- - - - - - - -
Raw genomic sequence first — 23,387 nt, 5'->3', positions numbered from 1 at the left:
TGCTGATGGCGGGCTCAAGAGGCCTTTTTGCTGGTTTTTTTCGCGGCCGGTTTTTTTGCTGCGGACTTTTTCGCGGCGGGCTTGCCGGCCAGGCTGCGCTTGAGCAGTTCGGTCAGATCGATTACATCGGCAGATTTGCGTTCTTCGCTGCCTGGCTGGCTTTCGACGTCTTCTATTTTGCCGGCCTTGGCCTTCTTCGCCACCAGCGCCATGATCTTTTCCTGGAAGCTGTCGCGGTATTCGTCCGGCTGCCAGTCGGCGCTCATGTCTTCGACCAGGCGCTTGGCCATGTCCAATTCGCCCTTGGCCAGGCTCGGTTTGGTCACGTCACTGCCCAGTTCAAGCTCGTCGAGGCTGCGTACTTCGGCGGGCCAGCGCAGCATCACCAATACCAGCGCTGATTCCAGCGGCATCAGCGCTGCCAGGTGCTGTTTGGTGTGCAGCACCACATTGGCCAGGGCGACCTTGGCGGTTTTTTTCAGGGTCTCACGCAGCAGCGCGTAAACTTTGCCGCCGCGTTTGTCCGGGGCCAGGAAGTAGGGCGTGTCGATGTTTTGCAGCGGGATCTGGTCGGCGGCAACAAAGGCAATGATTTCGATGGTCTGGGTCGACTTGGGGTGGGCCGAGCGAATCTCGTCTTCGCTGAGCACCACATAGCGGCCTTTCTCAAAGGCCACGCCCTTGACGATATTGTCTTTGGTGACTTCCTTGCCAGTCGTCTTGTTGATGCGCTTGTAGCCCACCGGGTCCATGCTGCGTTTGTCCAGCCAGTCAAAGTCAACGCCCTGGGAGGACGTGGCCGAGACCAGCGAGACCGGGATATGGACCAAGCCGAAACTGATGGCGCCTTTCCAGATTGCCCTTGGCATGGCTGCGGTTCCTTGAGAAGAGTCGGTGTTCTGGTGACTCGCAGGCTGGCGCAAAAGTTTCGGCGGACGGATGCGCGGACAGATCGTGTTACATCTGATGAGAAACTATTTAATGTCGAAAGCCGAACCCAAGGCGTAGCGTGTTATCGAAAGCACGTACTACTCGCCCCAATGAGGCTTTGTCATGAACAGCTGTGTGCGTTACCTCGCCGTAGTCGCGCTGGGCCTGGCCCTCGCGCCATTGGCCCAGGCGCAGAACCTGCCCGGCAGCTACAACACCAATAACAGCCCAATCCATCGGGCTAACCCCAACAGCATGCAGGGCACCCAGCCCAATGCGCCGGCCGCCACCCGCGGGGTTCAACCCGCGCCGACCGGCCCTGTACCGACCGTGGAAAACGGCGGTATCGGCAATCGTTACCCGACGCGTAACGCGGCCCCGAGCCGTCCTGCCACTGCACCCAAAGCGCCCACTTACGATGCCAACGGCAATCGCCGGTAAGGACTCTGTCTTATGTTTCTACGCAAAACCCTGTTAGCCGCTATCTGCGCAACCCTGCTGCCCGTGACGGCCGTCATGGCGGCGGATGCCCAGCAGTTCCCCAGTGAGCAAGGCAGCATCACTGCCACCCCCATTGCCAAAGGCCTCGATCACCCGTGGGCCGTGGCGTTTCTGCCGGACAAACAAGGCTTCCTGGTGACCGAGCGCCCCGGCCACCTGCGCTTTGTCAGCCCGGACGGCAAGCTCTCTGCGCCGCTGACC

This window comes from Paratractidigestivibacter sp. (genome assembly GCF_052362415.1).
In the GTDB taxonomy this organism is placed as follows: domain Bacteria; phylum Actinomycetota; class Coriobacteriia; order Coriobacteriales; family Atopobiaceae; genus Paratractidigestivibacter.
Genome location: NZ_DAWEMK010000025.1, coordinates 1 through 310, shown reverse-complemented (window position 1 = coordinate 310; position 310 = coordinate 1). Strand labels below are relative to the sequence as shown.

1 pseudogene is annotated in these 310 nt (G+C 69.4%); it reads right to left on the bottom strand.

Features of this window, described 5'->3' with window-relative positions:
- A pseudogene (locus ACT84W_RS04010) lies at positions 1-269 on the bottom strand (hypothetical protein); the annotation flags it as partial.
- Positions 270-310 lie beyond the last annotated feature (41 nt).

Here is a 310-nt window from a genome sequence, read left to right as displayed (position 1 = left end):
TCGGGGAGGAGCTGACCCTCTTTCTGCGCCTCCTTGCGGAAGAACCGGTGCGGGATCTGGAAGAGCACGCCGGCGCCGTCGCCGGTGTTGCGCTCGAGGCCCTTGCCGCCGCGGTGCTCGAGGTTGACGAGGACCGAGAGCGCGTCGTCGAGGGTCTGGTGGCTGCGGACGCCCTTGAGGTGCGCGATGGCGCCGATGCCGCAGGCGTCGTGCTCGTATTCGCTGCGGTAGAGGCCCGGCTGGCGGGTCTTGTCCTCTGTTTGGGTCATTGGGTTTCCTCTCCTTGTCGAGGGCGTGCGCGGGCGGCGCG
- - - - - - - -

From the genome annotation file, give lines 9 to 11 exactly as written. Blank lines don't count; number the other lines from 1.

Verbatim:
- Positions 270-310 lie beyond the last annotated feature (41 nt).

Here is a 310-nt window from a genome sequence, read left to right as displayed (position 1 = left end):
TCGGGGAGGAGCTGACCCTCTTTCTGCGCCTCCTTGCGGAAGAACCGGTGCGGGATCTGGAAGAGCACGCCGGCGCCGTCGCCGGTGTTGCGCTCGAGGCCCTTGCCGCCGCGGTGCTCGAGGTTGACGAGGACCGAGAGCGCGTCGTCGAGGGTCTGGTGGCTGCGGACGCCCTTGAGGTGCGCGATGGCGCCGATGCCGCAGGCGTCGTGCTCGTATTCGCTGCGGTAGAGGCCCGGCTGGCGGGTCTTGTCCTCTGTTTGGGTCATTGGGTTTCCTCTCCTTGTCGAGGGCGTGCGCGGGCGGCGCG